Nestled in the heart of Alabama, Selma is a city rich in history, culture, and natural beauty. It is perhaps best known for its role in the civil rights movement, with landmarks such as the Edmund Pettus Bridge and the Civil Rights Memorial Park serving as reminders of the city’s past. In addition to its history, Selma also boasts a thriving arts and cultural scene, with galleries, theaters, and music venues showcasing the work of local artists and performers. Nature lovers will appreciate the city’s proximity to natural wonders such as the Cahaba River and the Old Cahawba Archaeological Park. The three locations I’m listing below are absolute must-sees when you visit the area.

  1. The Edmund Pettus Bridge

This iconic bridge played a pivotal role in the civil rights movement, serving as the site of the infamous Bloody Sunday march in 1965. The bridge spans over the Alabama River and is a testament to the resilience and determination of the civil rights activists who fought for justice and equality.

Visitors can walk across the bridge and take in the breathtaking views of the river and the surrounding landscape. Along the way, interpretive signs provide historical context and information about the events that unfolded there.

The Edmund Pettus Bridge is located at the intersection of U.S. Highway 80 and Alabama Highway 41. Whether you’re a history buff, a civil rights advocate, or simply a traveler looking to immerse yourself in the culture of the Deep South, the Edmund Pettus Bridge is a must-see destination.


  1. The Civil Rights Memorial Park

This park is a must-see attraction for anyone interested in the history of the civil rights movement. The park features a stunning black granite wall engraved with the names of individuals who lost their lives during the fight for civil rights. The centerpiece of the park is the Civil Rights Memorial, designed by architect Maya Lin, which commemorates the martyrs of the movement. The park is located at 400 Washington St, Selma, AL 36701, at one end of the Edmund Pettus Bridge. Admission is free, making it an accessible and educational destination for travelers of all backgrounds.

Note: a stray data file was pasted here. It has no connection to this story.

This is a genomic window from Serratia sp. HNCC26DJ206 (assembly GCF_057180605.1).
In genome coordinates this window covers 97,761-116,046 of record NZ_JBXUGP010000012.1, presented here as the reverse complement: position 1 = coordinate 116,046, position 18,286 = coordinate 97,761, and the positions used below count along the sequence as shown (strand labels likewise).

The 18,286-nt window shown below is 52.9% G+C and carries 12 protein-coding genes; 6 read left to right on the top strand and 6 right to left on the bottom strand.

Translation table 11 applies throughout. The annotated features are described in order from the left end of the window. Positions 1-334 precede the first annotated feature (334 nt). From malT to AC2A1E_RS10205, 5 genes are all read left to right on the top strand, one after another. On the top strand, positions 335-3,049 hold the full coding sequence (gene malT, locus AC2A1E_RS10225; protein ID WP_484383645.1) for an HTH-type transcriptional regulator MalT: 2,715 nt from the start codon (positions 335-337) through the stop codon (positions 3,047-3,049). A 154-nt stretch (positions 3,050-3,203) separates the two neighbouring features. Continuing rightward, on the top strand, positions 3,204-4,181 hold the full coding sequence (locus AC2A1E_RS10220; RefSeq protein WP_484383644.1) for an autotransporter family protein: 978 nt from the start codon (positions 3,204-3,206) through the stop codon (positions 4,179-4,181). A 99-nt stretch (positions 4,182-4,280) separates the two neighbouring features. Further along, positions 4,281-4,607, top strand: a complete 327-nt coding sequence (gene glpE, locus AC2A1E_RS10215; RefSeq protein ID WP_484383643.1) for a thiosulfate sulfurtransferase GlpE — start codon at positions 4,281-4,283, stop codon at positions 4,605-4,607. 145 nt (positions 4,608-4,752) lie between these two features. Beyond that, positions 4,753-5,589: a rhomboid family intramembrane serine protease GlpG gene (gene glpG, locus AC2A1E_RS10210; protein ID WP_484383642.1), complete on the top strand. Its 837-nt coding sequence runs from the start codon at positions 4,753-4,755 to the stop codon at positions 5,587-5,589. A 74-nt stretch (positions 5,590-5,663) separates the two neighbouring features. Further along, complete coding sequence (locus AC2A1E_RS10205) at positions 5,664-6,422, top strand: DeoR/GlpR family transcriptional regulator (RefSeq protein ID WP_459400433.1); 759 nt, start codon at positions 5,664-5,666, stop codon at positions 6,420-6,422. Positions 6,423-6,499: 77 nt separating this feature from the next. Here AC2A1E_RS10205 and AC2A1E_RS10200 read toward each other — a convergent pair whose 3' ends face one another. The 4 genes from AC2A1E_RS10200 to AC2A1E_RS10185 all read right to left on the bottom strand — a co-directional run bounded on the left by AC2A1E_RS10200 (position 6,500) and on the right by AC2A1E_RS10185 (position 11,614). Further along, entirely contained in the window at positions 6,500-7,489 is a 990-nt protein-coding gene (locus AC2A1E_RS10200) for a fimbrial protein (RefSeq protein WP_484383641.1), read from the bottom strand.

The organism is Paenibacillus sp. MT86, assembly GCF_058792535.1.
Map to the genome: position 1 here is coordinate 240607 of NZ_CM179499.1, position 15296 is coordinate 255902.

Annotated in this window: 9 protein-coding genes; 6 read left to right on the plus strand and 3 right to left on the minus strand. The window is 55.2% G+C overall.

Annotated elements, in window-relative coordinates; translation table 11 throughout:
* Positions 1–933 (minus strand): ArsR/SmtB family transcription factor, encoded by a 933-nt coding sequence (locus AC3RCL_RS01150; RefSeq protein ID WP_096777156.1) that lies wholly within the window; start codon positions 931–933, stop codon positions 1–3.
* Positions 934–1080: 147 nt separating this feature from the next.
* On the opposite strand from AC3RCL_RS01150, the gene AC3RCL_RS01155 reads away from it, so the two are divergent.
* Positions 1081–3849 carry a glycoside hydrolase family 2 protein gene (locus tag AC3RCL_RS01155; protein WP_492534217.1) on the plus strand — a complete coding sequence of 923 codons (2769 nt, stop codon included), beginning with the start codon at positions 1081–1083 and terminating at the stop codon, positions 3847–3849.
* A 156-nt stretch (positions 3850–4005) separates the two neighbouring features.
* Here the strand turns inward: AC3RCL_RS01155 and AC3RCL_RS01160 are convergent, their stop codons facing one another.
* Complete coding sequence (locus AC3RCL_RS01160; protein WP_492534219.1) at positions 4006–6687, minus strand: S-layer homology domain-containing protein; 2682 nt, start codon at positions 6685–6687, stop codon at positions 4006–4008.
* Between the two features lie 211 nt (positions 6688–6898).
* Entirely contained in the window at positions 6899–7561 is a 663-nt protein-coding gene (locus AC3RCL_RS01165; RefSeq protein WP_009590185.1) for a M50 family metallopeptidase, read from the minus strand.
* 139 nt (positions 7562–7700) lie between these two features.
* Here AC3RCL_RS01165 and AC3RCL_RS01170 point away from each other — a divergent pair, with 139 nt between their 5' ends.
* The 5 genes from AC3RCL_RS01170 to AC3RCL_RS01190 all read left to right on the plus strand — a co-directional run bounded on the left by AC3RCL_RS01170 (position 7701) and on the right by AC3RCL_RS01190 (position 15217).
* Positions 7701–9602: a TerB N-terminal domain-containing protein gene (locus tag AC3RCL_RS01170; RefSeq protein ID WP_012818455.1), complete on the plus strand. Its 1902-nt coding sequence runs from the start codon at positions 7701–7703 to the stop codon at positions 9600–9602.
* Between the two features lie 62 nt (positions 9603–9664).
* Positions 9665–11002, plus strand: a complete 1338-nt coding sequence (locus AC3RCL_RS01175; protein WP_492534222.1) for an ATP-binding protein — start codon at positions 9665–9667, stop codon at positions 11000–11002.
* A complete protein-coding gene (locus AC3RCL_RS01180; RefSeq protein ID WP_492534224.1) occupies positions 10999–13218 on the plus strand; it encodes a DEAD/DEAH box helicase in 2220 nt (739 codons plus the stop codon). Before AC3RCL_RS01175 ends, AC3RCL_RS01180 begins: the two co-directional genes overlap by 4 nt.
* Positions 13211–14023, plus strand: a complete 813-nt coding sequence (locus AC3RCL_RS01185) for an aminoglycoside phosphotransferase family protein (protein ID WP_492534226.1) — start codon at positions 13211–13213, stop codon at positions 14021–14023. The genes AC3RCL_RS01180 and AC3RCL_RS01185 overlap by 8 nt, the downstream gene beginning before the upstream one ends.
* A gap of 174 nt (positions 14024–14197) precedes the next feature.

1. The Old Cahawba Archaelogical Park

If you’re interested in exploring the history and archaeology of Alabama, the Old Cahawba Archaeological Park is a must-visit destination. This stunning park is located in Orrville, Alabama (just a 20-minute drive from Selma), and is home to the historic ghost town of Cahawba, which was the state’s first capital from 1820 to 1825.

Visitors can explore the ruins of this once-thriving town, which include the foundations of old buildings, cemeteries, and the remains of an old bridge. Interpretive signs provide context and information about the town’s history and the people who lived there. The park also features hiking and walking trails, birdwatching opportunities, and picnic areas.

The Old Cahawba Archaeological Park is home to a number of historic structures, including an old church that dates back to the early 19th century. The church was built in 1849 and was originally known as the St. Luke’s Episcopal Church. It served as a place of worship for the people of Cahawba until the town was abandoned during the Civil War. Today, it’s empty and unfurnished, but can be rented for special events and photoshoots.

Admission to the Old Cahawba Archaeological Park is free, although donations are welcome. Guided tours are available for a small fee and should be reserved in advance. The park is located at 9518 Cahaba Road, Orrville, AL 36767, and is open from 9 am to 5 pm, Wednesday through Saturday, and from 12 pm to 5 pm on Sundays.

Cahawba’s Negro Burial Ground

Inside the park, respectfully walk through the Cahawba’s Negro Burial Ground, which is a somber reminder of the lives and struggles of enslaved Africans and their descendants in Alabama’s early history. The burial ground contains the graves of enslaved individuals and free people of color who lived and worked in the area. It serves as a testament to the resilience and strength of these individuals in the face of oppression and adversity and as a poignant reminder of the importance of acknowledging and preserving all aspects of history, even those difficult to confront.




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